Financial Inclusion in EM: Look Who's Banking Now

Under-banked with Promising Potential

How productive can you be without access to credit? Only 63% of adults in emerging countries have a bank account
either at a financial institution or through a mobile money provider, compared to 94% of adults in developed markets. That’s around 1.7 billion adults who are classified as unbanked.

This represents a considerable catch-up opportunity as governments use technology to push their citizens into
the formal economy, which, in turn, provides people with collateral, credit, and access to life changing financial tools and services. At the same time, financial inclusion should cut the inefficiencies of corruption and also improve tax collections for governments, which decreases fiscal deficits, benefits credit ratings, lowers the cost of borrowing, and boosts investment.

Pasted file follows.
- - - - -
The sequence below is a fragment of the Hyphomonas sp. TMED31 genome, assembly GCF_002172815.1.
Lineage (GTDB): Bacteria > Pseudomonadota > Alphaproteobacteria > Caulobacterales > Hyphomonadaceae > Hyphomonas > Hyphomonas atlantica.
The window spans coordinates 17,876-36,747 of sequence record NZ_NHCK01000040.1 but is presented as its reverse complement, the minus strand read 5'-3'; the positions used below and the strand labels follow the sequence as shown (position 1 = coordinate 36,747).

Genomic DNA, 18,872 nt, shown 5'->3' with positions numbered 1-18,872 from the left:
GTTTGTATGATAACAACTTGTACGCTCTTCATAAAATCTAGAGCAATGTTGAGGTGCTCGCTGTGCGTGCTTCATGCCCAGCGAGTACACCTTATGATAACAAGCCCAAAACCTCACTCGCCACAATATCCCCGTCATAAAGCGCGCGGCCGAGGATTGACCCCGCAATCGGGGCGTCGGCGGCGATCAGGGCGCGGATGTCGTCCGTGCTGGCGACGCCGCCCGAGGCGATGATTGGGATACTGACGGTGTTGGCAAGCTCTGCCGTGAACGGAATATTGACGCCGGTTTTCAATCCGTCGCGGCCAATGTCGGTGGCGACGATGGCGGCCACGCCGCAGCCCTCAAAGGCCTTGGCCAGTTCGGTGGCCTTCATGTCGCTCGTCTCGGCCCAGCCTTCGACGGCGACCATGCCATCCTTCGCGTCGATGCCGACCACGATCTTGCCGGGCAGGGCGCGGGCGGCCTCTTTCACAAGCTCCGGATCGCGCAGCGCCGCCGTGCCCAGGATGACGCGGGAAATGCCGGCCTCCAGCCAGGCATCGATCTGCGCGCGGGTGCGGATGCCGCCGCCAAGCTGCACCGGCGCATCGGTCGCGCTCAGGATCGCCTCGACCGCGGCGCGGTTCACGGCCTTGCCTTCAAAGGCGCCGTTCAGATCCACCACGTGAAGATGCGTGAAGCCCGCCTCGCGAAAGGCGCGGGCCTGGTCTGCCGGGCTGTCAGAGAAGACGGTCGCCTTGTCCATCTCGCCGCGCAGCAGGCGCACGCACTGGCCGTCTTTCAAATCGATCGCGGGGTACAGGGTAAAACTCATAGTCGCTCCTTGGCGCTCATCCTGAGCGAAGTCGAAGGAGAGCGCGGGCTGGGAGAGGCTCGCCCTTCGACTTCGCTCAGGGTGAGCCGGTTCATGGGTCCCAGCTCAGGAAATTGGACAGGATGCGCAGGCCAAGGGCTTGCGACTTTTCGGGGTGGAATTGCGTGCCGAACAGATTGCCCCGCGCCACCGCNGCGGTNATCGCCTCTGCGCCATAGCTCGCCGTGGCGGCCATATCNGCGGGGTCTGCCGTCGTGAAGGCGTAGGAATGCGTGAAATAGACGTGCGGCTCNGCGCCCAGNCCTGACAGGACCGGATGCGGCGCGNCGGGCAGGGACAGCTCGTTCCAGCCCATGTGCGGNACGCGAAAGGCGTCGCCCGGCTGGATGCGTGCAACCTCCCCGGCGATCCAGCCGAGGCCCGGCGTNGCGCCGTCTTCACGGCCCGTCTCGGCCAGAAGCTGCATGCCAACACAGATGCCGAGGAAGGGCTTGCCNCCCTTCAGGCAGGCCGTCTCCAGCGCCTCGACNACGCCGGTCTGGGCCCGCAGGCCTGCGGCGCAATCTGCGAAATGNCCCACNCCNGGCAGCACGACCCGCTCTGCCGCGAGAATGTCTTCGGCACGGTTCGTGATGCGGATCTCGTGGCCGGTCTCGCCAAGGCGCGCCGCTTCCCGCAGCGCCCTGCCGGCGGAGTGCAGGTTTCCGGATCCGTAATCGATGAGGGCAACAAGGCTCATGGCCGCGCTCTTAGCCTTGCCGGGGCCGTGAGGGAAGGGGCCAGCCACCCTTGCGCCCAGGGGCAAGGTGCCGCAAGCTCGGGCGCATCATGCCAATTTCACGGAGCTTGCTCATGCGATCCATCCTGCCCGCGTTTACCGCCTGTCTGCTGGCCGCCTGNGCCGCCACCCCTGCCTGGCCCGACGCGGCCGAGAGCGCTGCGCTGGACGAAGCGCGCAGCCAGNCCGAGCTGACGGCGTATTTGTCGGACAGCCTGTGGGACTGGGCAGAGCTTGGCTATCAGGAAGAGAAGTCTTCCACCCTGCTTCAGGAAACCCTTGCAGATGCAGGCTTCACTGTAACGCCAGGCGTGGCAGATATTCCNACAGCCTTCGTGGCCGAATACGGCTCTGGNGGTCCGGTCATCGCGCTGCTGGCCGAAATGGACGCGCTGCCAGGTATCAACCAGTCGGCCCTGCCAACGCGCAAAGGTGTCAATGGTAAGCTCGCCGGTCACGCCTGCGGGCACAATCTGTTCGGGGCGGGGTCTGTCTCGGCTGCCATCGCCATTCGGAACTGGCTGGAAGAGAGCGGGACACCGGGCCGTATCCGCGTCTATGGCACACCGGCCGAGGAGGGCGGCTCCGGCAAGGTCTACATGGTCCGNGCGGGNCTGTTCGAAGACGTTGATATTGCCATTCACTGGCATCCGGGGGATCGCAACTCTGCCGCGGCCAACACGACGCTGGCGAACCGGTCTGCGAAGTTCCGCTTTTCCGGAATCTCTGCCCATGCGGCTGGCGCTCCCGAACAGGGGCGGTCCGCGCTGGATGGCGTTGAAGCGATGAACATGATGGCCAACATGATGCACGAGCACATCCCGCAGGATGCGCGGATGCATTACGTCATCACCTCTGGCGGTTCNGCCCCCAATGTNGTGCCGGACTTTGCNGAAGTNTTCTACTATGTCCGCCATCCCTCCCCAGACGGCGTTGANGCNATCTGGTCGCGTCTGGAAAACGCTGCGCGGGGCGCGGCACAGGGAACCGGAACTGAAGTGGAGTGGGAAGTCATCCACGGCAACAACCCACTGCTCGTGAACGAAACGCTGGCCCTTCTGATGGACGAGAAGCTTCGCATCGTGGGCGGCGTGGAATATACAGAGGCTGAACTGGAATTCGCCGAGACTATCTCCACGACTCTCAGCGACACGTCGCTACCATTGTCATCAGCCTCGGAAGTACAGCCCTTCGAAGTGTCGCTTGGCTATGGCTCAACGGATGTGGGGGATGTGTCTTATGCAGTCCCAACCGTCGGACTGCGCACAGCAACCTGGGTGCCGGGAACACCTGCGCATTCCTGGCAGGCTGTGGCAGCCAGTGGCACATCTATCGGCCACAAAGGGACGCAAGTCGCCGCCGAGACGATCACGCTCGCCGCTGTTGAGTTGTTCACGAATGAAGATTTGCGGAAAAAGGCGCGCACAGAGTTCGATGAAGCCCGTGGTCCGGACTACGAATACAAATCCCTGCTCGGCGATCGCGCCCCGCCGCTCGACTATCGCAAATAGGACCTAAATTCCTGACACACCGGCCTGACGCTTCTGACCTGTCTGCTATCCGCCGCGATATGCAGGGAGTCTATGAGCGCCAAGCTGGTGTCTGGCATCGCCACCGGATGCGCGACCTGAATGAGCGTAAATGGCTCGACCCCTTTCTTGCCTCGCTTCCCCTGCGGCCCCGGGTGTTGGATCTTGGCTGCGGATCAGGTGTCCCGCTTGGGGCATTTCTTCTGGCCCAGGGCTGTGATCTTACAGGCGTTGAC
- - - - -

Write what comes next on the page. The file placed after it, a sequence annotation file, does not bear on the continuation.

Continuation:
Capitalizing on Financial Inclusion

Financial inclusion represents a key driver for economic growth across emerging markets. From the micro side, it empowers individuals and companies to establish credit, borrow, and invest. On the macro side, it formalized economies, improves tax collections, reduces fiscal deficits, and improves country credit profiles. For investors, financial inclusion creates attractive long-term investment opportunities based on both secular growth and idiosyncratic developments across financials, technology, housing, healthcare, retail, and education sectors.